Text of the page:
- David Schoenfield, SweetSpot blogger
- 0 Shares
I thought it would be fun to go back and look at the longest All-Star droughts for a position from each team. I didn't consider DHs, since a DH isn't always selected to the All-Star Game, but did look at starting pitchers and relievers (although none of the 15 teams had those as their longest drought). You'll see that just because a franchise hasn't had an All-Star at a position for a long time doesn't necessarily mean they've had bad players there.
American League East
Baltimore Orioles: RF (Ken Singleton, 1981). Nick Markakis looked like he'd break the streak, but hasn't made an All-Star trip yet. In the '90s, the Orioles had a stretch of nine different regulars in nine years: Dwight Evans, Joe Orsulak, Mark McLemore, Jeffrey Hammonds, Kevin Bass, Bobby Bonilla, Tony Tarasco, Eric Davis and Albert Belle.
American League Central
Chicago White Sox: 2B (Ray Durham, 2000). Gordon Beckham looked like a future All-Star after his rookie season but has regressed. Tadahito Iguchi gave them a couple of good seasons, including the 2005 World Series year.
Detroit Tigers: LF (Steve Kemp, 1979). Bobby Higginson had some good years out there and Luis Gonzalez was the left fielder in 1997 -- but the Tigers traded him to Arizona (for Karim Garcia), where Gonzalez blossomed into an All-Star.
Kansas City Royals: CF (Willie Wilson, 1983). Just edges out second base (Frank White, 1986) and shortstop (Kurt Stillwell, 1988). Note: Carlos Beltran was traded in June of 2004 and made the All-Star team with the Houston. Close, but doesn't count.
Minnesota Twins: LF (Gary Ward, 1983). Position actually hasn't been that bad though: Dan Gladden, Shane Mack, Marty Cordova, Jacque Jones and Delmon Young all had multiyear runs out there and Josh Willingham won a Silver Slugger Award last year.
Los Angeles Angels: SS (Gary DiSarcina, 1995). First base has also had a long drought -- 1998, when Darin Erstad made it. As for shortstop, the Angels have only had six regular shortstops in the past 30 years: Dick Schofield, DiSarcina, Benji Gil (for one year), David Eckstein, Orlando Cabrera. and Erick Aybar. DiSarcina was probably the worst of the group but had a fluky .307 season in '95. Aybar has been a good player, averaging 3.1 WAR since 2008. Maybe he finally makes an All-Star team this year.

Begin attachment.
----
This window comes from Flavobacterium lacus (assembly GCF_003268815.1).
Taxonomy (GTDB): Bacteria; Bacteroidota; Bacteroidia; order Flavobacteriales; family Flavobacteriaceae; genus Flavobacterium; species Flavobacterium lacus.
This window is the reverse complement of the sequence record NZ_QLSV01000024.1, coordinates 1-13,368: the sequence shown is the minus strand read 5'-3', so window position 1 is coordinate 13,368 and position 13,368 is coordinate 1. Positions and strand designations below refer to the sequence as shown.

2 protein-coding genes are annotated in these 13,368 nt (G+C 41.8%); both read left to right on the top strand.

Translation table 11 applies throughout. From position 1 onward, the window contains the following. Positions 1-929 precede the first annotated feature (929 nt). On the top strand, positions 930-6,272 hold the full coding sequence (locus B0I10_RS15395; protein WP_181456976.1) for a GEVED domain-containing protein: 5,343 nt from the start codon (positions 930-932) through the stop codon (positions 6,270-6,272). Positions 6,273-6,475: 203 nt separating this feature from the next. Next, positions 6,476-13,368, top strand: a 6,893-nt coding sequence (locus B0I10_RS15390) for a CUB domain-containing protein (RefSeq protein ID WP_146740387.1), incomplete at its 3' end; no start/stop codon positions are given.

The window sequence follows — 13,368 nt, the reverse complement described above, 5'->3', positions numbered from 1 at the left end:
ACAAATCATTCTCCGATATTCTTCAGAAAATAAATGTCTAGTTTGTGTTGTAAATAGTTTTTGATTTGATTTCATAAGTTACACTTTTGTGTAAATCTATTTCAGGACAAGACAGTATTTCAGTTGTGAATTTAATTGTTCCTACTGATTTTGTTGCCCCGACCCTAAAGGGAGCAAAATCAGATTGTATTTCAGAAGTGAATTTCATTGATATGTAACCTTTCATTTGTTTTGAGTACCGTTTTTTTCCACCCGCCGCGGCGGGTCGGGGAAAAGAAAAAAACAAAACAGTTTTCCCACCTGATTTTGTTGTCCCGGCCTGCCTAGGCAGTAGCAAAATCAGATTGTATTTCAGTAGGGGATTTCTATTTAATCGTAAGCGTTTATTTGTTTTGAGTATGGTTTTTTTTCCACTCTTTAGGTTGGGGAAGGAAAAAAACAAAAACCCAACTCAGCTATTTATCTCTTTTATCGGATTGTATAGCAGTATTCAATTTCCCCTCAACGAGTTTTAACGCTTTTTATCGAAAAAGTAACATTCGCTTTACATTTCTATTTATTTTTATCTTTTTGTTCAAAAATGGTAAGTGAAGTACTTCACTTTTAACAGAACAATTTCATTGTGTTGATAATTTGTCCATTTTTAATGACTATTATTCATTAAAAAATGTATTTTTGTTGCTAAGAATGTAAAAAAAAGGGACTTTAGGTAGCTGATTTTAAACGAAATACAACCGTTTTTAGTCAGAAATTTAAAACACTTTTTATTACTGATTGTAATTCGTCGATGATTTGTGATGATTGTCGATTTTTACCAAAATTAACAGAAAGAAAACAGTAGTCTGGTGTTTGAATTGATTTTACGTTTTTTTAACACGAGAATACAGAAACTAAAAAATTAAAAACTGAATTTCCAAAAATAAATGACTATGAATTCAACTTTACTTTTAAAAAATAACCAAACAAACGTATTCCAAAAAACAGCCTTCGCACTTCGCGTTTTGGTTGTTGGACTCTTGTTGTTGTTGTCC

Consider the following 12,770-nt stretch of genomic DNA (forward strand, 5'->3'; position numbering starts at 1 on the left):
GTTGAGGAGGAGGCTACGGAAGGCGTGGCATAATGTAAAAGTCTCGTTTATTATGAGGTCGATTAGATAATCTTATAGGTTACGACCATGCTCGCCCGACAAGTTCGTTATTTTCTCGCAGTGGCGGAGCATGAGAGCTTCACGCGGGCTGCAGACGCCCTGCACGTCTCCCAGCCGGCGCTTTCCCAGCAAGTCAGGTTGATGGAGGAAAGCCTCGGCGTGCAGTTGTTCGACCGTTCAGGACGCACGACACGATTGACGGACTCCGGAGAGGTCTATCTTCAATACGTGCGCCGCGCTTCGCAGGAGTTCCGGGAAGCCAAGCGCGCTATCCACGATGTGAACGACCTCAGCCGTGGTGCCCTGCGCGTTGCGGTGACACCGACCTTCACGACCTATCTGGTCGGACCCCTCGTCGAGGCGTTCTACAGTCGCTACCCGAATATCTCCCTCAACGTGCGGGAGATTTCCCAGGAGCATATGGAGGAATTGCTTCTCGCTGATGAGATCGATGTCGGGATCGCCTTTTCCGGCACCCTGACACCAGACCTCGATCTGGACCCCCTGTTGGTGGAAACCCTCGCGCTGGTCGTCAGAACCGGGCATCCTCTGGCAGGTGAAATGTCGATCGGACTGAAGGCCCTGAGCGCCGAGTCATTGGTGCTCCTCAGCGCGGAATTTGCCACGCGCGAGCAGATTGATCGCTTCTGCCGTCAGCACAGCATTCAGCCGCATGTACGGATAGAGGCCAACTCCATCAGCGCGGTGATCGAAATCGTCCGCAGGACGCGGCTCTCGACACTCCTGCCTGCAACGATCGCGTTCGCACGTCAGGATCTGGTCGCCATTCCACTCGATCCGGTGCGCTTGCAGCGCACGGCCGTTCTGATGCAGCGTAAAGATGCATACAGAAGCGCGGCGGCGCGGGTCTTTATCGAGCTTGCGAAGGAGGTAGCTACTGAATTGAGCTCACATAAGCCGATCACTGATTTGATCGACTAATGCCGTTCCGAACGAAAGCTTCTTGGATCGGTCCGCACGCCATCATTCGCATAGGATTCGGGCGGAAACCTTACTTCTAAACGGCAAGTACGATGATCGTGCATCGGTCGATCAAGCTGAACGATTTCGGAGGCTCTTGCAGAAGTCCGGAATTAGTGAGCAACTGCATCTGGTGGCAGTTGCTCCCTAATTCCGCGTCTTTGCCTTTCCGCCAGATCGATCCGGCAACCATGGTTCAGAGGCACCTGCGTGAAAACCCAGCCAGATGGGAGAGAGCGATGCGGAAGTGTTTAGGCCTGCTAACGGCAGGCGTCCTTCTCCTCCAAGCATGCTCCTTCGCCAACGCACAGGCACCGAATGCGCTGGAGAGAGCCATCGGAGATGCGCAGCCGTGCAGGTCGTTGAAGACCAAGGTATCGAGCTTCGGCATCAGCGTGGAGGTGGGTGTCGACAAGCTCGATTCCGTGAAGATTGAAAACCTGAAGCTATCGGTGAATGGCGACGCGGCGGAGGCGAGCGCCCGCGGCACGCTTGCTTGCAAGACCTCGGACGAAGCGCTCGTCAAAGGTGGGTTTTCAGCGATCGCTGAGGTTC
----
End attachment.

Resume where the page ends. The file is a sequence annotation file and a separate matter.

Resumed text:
Oakland A's: 2B (Phil Garner, 1976). The A's haven't had a positional All-Star since catcher Ramon Hernandez in 2003, so they have several lengthy droughts. For center field and left field you have to back to 1991 with Dave and Rickey Henderson, and for third base to Carney Lansford in 1988 (Eric Chavez was never an All-Star). But Oakland second base gives us the longest All-Star drought of any AL position. The A's had some bad second basemen immediately after trading Garner to Pittsburgh (Marty Perez, Mike Edwards, Rob Picciolo), but for the most part have had decent second basemen like Mark Ellis, Tony Phillips and Mike Gallego and other veteran stopgaps (Joe Morgan, Willie Randolph). They've had 16 seasons of 2+ WAR from their regular second basemen since Garner.
Seattle Mariners: LF (Phil Bradley, 1985). Well, Mariners fans won't be too surprised about this. Ever since the M's traded Bradley left field has been a huge problem, other than those few solid years Raul Ibanez gave them. Even Mike Morse may only end up being a one-year stopgap. They've also had a long drought at third base -- Edgar Martinez in 1992. But Kyle Seager will end that this year.
Texas Rangers: 1B (Mark Teixeira, 2005). Josh Hamilton played more games in left field in 2010 and 2011, so he qualifies there. Before him, Juan Gonzalez was an All-Star in 1993 while playing the majority of his games in left.
In writing about the Mariners' catching woes in my previous post, I mentioned the Mariners have had only one All-Star appearance from a catcher in franchise history, Dan Wilson in 1996.